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Page last updated at 17:35 GMT, Tuesday, 19 May 2009 18:35 UK

Russia and US begin nuclear talks

Russian IBM in Moscow parade  9 May 2009
Russia also wants warhead delivery systems included in the new deal

Russia and the US have been holding the first of three days of talks in Moscow on a new treaty aimed at reducing their stockpiles of nuclear weapons.

Senior diplomats need to negotiate a replacement for the Strategic Arms Reduction Treaty (Start I) of 1991, which expires on 5 December.

The main sticking points are limits on the number of warheads and whether the treaty will cover bombers and missiles.

Also on the agenda is Moscow's concern over US missile defence shield plans.

Analysts say a successful outcome would be a boost for relations before a visit to Moscow in July by US President Barack Obama.

Mr Obama and his Russian counterpart, Dmitry Medvedev, agreed last month to pursue a deal to replace Start I.

Delivery systems

The two-day negotiations began on Tuesday behind closed doors at a 19th Century foreign ministry mansion in Moscow and will continue on Wednesday as planned.

We believe that the Start treaty cannot be discussed in a vacuum... We must sort out the situation on missile defence
Sergei Lavrov
Russian Foreign Minister

The US team is being led by Assistant Secretary of State Rose Gottemoeller and include officials from the Pentagon and the US Department of Energy.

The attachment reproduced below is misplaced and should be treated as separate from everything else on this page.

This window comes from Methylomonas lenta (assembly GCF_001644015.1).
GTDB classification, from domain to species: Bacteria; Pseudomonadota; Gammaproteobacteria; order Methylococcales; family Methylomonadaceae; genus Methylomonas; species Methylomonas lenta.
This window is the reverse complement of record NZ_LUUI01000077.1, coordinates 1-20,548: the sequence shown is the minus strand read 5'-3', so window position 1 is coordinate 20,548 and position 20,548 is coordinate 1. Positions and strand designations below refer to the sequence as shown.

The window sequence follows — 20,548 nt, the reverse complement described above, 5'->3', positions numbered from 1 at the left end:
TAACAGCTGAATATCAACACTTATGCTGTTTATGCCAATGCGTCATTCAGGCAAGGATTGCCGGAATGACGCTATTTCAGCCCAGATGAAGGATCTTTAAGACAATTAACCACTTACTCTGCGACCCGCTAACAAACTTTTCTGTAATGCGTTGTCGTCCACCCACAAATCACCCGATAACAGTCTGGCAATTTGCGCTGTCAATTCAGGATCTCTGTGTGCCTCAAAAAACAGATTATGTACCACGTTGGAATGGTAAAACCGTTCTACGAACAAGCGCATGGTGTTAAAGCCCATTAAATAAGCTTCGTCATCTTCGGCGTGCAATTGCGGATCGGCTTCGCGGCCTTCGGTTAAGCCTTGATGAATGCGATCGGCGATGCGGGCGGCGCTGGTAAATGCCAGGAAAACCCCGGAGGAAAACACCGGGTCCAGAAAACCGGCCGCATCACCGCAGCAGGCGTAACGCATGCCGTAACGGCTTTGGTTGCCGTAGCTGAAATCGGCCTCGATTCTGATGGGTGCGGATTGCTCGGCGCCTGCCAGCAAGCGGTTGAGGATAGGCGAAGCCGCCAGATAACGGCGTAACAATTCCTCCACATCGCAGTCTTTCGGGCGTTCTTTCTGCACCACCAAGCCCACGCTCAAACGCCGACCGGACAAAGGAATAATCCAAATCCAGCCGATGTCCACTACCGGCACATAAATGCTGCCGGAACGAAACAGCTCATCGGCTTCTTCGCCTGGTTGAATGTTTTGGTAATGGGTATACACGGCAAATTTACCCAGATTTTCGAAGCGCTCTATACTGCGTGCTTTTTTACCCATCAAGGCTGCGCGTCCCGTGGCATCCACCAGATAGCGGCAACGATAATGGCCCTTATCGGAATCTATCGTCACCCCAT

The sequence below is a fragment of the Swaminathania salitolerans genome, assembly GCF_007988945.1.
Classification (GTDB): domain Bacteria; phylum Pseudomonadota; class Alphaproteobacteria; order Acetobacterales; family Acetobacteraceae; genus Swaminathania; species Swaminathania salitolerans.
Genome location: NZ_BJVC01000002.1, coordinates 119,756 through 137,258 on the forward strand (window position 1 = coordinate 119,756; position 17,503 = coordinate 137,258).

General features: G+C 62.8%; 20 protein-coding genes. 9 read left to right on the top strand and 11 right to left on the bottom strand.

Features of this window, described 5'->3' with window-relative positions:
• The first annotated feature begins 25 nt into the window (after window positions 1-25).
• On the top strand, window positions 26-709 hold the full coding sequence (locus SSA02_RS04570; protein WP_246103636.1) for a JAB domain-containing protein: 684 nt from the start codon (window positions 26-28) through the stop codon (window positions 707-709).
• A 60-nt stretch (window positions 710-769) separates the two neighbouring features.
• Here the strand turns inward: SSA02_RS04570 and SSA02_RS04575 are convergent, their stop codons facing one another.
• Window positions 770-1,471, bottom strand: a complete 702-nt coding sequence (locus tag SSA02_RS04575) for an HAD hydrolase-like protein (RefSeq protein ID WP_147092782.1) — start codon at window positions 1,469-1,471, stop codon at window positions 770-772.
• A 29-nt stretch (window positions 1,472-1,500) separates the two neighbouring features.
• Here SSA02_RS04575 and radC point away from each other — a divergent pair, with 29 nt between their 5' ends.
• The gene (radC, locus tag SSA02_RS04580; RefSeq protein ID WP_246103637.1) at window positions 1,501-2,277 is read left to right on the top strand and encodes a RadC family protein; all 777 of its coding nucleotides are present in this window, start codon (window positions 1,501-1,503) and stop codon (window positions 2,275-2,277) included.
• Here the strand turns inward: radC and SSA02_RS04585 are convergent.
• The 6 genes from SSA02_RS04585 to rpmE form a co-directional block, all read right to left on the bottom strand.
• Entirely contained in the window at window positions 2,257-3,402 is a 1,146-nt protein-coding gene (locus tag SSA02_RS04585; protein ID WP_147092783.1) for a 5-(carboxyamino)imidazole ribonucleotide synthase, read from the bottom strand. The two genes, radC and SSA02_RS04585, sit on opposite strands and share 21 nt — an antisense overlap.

Ms Gottemoeller, a Russian expert, held preliminary talks in Rome last month with Russia's chief negotiator Anatoly Antonov.

A Russian foreign ministry spokesman said that both sides had agreed the talks would be discreet and that they would only release a joint statement at the end.

Ahead of the meeting, Russian Foreign Minister Sergei Lavrov said he hoped the negotiations would be "fruitful", but warned that they would be linked to US plans to build an anti-missile system in central Europe.

US-RUSSIA ARMS ACCORDS
1972: Salt I treaty agrees to freeze levels of strategic nuclear missile launchers and submarines; Anti-Ballistic Missile treaty bans missile-defence systems
1979: Salt II Treaty imposes for first time ceiling on strategic nuclear weapons
1987: INF treaty eliminates short and medium-range missiles
1991: Start I slashes nuclear arsenals by one-third
1993: Start II treaty reduces number of nuclear warheads and bans use of MIRV warheads
1999: US Senate blocks nuclear test ban treaty
2000: Russian parliament ratifies Start II treaty
2002: US withdraws from ABM Treaty; Russia withdraws from Start II the following day
2002: Sort treaty commits both sides to cut arsenals by two-thirds

"We believe that the Start treaty cannot be discussed in a vacuum," he was quoted as telling Russian media on Monday.

"It must reflect the issue of global security, which certainly includes Russia's, and this implies that we must sort out the situation on missile defence."

The US says the missile defence system is intended to destroy incoming ballistic missiles fired by "rogue states", such as North Korea and Iran.

Moscow has also said it would like to see a cut in so-called delivery systems, such as missiles, bombers and submarines, not just nuclear warheads - an area not covered by existing agreements.

Meanwhile, the US is reportedly prepared to count only the warheads ready for launch, while Russia wants to count those in storage as well.

The US also plans to swap nuclear warheads for conventional ones on some ballistic missiles. Russia says they would be impossible to differentiate.

But both want the new deal to improve on the 2002 Treaty of Moscow, which will cut deployed warheads to between 1,700 and 2,200 on each side by 2012.

Graph showing US and Russian nuclear weapon stockpiles



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